Most stripped screws are made of soft metal. That is a major factor of why it was able to be stripped in the first place. If your stripped screw is a soft metal, you can use a hammer to help you remove the screw. Place the screwdriver into the head of the stripped screw, and gently tap the hammer on the screwdriver. Repeat until the screwdriver has lodged itself firmly into the screw. This may give you the extra grip needed to slowly, and carefully remove the screw.
Flat Head Screwdriver
More often than not, a stripped screw calls for a Phillips screwdriver. However, after the screw has been stripped you may find it easier to use a flat head screwdriver to remove the screw. Find a flat head screwdriver that is narrow enough to fit entirely into stripped screw. Then slowly work the screw back out, without causing further damage to the screw. It will take a bit more muscle to spin the screw with a flat head. To help ease the work a little, it may be a good idea to combine this method with the rubber band method from above.
Another method that you could try would be to use an oscillating tool. If you own an oscillating tool, you can place the metal cutting disc on your tool to cut a new and deeper slot into the stripped screw. Than use the flat head method to remove your stripped screw. As always, work slowly with this method to avoid damaging the screw further, or slipping and scratching the surface of your project.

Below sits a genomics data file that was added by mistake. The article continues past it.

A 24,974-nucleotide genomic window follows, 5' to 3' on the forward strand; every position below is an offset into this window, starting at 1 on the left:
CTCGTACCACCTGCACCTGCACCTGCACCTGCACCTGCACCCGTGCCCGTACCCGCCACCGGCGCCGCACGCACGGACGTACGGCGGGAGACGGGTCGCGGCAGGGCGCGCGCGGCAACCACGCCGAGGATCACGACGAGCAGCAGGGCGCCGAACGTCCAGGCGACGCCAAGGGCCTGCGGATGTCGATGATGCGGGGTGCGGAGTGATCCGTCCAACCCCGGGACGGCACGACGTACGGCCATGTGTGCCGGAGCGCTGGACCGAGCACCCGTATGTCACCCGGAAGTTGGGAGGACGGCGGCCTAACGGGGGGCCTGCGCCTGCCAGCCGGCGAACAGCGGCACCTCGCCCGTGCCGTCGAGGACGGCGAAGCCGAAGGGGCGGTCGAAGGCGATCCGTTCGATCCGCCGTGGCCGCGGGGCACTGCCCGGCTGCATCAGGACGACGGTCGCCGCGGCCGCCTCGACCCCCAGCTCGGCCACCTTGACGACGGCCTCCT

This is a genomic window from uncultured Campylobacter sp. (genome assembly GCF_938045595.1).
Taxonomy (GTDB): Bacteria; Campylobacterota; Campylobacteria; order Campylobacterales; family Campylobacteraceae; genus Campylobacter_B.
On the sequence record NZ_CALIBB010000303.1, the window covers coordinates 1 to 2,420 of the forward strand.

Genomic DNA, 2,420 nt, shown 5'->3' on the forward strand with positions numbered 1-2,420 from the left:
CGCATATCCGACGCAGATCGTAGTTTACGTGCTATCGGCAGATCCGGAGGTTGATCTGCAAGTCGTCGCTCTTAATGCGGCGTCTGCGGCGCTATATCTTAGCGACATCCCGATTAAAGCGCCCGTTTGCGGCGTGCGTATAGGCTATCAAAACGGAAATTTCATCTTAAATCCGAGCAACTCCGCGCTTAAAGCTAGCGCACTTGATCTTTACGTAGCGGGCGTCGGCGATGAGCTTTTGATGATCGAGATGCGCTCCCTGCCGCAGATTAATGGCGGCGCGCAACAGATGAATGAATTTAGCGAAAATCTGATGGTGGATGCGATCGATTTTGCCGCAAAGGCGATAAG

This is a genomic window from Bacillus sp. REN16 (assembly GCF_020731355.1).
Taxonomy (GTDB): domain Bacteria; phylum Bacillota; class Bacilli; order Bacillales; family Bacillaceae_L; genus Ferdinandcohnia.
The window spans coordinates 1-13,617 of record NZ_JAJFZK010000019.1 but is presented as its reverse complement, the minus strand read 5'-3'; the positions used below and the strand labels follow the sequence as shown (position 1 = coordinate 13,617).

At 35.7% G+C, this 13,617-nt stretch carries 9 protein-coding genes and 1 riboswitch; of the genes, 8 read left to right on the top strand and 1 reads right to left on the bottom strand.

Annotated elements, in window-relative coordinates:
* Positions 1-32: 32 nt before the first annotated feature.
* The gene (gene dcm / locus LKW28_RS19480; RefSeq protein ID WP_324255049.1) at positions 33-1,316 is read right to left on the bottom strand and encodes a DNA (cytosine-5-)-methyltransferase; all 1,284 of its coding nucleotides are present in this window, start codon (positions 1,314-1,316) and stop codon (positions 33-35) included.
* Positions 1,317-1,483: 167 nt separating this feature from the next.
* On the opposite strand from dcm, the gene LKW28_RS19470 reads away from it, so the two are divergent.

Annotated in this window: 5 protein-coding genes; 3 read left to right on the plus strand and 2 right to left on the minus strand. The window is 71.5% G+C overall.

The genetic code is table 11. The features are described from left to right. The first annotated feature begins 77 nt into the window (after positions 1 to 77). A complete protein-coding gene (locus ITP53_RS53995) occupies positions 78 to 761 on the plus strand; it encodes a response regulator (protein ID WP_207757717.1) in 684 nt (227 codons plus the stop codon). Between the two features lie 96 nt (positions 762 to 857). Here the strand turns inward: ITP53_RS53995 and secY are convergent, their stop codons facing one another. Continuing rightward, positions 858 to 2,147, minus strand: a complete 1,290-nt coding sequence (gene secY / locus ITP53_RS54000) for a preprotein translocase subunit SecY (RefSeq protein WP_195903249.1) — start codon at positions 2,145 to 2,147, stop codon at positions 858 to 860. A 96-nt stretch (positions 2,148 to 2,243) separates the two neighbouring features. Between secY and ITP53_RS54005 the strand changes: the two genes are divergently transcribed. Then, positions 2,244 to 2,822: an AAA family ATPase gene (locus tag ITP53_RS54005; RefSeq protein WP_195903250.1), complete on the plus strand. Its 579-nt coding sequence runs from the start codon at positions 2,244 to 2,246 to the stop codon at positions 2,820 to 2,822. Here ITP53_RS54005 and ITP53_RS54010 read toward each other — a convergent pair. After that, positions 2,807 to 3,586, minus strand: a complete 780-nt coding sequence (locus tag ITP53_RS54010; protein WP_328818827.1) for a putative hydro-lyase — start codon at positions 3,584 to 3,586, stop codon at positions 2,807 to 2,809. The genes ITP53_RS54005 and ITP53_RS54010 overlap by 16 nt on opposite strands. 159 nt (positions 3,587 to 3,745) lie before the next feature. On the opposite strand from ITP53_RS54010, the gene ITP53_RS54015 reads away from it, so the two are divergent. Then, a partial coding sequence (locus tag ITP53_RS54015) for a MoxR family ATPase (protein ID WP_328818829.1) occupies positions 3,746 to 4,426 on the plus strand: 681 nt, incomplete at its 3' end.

You may want to try using a drill to remove a stripped screw. This works by drilling a very small and shallow hole into the top of the stripped screw. This allows the screwdriver to reach deeper into the screw, giving it better grip to spin the stripped screw. Double check that the drill bit you are using is designed to drill on metal and not on wood. With this method, a little goes a long way. Do not drill deeper than ⅛ an inch. Otherwise, you run the risk of popping the head of the screw off.
The last method is the nut method. While it is effective, it may not be a plausible option for most users. This is because this method requires welding equipment (which most users don’t have readily available). If you happen to have welding experience and equipment, then you can spot-weld a nut to the top of the stripped screw. After waiting the appropriate amount of time, simply use a socket wrench to remove the nut and screw.
Although a stripped screw may be a pain in your neck, it doesn’t need to be the end of the world. Careful prevention can stop this annoyance from happening, and quick thinking can help remove the screw if it does. Once you remove the screw, you can complete your project as planned!
Related Article: Finding the Best Cordless Screwdriver: Top 10 Reviewed and our Pick